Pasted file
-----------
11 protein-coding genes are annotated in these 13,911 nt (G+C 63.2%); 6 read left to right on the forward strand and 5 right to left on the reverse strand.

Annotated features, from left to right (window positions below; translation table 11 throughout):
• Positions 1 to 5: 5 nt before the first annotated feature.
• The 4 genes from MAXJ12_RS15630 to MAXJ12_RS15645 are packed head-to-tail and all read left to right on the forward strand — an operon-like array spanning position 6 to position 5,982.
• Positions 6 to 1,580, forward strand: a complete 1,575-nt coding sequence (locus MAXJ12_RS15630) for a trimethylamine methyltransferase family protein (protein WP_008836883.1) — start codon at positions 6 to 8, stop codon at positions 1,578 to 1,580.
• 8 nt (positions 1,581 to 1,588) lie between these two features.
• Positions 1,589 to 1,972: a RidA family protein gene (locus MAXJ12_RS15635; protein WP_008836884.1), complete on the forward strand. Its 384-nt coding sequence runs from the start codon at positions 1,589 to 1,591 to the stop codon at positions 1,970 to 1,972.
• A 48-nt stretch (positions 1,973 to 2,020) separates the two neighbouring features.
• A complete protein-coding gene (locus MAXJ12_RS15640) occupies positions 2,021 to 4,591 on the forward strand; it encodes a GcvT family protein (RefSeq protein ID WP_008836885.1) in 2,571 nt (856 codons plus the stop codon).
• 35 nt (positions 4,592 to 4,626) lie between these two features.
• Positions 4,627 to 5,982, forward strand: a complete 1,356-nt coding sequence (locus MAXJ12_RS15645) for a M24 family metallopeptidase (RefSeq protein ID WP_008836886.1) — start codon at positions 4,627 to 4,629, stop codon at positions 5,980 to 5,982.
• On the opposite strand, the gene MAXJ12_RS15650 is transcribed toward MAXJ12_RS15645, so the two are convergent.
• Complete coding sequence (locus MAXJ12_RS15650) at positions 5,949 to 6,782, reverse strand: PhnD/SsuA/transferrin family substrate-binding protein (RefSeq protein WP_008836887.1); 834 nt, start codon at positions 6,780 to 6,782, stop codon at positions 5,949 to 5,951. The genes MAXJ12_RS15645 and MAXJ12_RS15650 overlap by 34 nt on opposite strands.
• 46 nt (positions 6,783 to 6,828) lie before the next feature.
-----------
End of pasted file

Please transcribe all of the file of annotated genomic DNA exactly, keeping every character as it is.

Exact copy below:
11 protein-coding genes are annotated in these 13,911 nt (G+C 63.2%); 6 read left to right on the forward strand and 5 right to left on the reverse strand.

Annotated features, from left to right (window positions below; translation table 11 throughout):
• Positions 1 to 5: 5 nt before the first annotated feature.
• The 4 genes from MAXJ12_RS15630 to MAXJ12_RS15645 are packed head-to-tail and all read left to right on the forward strand — an operon-like array spanning position 6 to position 5,982.
• Positions 6 to 1,580, forward strand: a complete 1,575-nt coding sequence (locus MAXJ12_RS15630) for a trimethylamine methyltransferase family protein (protein WP_008836883.1) — start codon at positions 6 to 8, stop codon at positions 1,578 to 1,580.
• 8 nt (positions 1,581 to 1,588) lie between these two features.
• Positions 1,589 to 1,972: a RidA family protein gene (locus MAXJ12_RS15635; protein WP_008836884.1), complete on the forward strand. Its 384-nt coding sequence runs from the start codon at positions 1,589 to 1,591 to the stop codon at positions 1,970 to 1,972.
• A 48-nt stretch (positions 1,973 to 2,020) separates the two neighbouring features.
• A complete protein-coding gene (locus MAXJ12_RS15640) occupies positions 2,021 to 4,591 on the forward strand; it encodes a GcvT family protein (RefSeq protein ID WP_008836885.1) in 2,571 nt (856 codons plus the stop codon).
• 35 nt (positions 4,592 to 4,626) lie between these two features.
• Positions 4,627 to 5,982, forward strand: a complete 1,356-nt coding sequence (locus MAXJ12_RS15645) for a M24 family metallopeptidase (RefSeq protein ID WP_008836886.1) — start codon at positions 4,627 to 4,629, stop codon at positions 5,980 to 5,982.
• On the opposite strand, the gene MAXJ12_RS15650 is transcribed toward MAXJ12_RS15645, so the two are convergent.
• Complete coding sequence (locus MAXJ12_RS15650) at positions 5,949 to 6,782, reverse strand: PhnD/SsuA/transferrin family substrate-binding protein (RefSeq protein WP_008836887.1); 834 nt, start codon at positions 6,780 to 6,782, stop codon at positions 5,949 to 5,951. The genes MAXJ12_RS15645 and MAXJ12_RS15650 overlap by 34 nt on opposite strands.
• 46 nt (positions 6,783 to 6,828) lie before the next feature.